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This year's Archibald winner has just been announced

Written by
Ben Neutze

Sydney artist Tony Costa has won the Archibald Prize for 2019, picking up the $100,000 prize for his painting of fellow artist Lindy Lee. The painting shows Brisbane-born Lee – whose paintings explore her Chinese ancestry, life in Australia and Buddhist faith – sitting in a pensive pose.

Costa, who was a finalist in 2015, 2017 and 2018, won from the 51 finalists for 2019, whose subjects range from actors to journalists and sportspeople. And Costa is very much on trend: most of the paintings are of artists, with 11 self portraits and 17 paintings of other artists.

Costa says he was drawn to painting Lee after he heard her speak at the Art Gallery of NSW.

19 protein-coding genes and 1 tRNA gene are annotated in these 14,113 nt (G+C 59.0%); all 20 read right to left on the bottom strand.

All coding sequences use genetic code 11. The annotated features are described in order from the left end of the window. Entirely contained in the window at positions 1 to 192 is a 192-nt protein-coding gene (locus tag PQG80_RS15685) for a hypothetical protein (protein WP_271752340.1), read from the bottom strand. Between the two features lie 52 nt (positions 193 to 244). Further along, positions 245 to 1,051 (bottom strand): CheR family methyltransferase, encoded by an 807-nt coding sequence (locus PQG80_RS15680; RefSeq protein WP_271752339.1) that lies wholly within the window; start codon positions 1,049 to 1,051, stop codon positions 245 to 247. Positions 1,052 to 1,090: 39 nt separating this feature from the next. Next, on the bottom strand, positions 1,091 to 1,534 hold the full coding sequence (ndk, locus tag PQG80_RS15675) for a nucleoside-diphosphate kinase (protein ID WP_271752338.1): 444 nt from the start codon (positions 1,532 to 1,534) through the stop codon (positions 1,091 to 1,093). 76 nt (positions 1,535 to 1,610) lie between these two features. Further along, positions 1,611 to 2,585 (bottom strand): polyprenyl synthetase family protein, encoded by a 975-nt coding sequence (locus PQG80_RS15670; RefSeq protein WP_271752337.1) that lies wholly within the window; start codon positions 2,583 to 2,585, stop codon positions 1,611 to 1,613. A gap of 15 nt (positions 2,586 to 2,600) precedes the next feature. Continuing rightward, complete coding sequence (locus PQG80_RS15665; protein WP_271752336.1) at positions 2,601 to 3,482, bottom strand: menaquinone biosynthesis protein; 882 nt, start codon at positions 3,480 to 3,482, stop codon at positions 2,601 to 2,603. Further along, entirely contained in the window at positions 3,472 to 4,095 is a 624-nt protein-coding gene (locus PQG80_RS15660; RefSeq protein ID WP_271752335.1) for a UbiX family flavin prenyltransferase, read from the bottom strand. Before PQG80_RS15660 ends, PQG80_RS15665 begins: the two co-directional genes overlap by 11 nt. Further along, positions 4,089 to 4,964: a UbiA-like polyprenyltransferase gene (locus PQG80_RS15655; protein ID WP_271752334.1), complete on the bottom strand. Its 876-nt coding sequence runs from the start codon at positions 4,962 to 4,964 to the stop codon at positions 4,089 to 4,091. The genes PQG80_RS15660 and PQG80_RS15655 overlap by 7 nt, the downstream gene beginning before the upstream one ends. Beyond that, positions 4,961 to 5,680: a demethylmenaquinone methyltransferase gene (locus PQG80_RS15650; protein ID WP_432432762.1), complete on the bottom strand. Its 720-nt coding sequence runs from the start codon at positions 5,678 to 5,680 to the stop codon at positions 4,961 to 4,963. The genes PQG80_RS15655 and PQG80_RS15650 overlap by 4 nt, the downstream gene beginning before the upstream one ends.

"I was attracted to her wisdom, humility, courage, humour and, above all, her deep focus regarding her art practice," he said.

The judges also awarded a highly commended to Jude Rae for her portrait of actor Sarah Peirse in costume as Miss Docker in Sydney Theatre Company's production of A Cheery Soul.

Our other Archie favourites this year are Vincent Namatjira's portrait of artist Tony Albert, Jessica Ashton's portrait of Akira Isogawa, and Angus McDonald's portrait of lawyer and writer Mariam Veiszadeh, which references Vermeer's 'Girl with a Pearl Earring'.

The Archibald Prize has been awarded almost every year since it started in 1921, and the winner is picked by the trustees of the Art Gallery of NSW. It's for the best portrait of a notable Australian painted by an artist living in Australia.

The winners of the Wynne and Sulman Prizes, which are shown in the same exhibition alongside the Archies, were also revealed. Sylvia Ken picked up the Wynne for her painting 'Seven Sisters', while McLean Edwards won the Sulman for 'The first girl that knocked on his door'.

The Archibald Prize finalists exhibition is at the Art Gallery of NSW from May 11 to September 8.

Need more art in your life? Check out the best exhibitions in Sydney this month and visit The National while you're at AGNSW.

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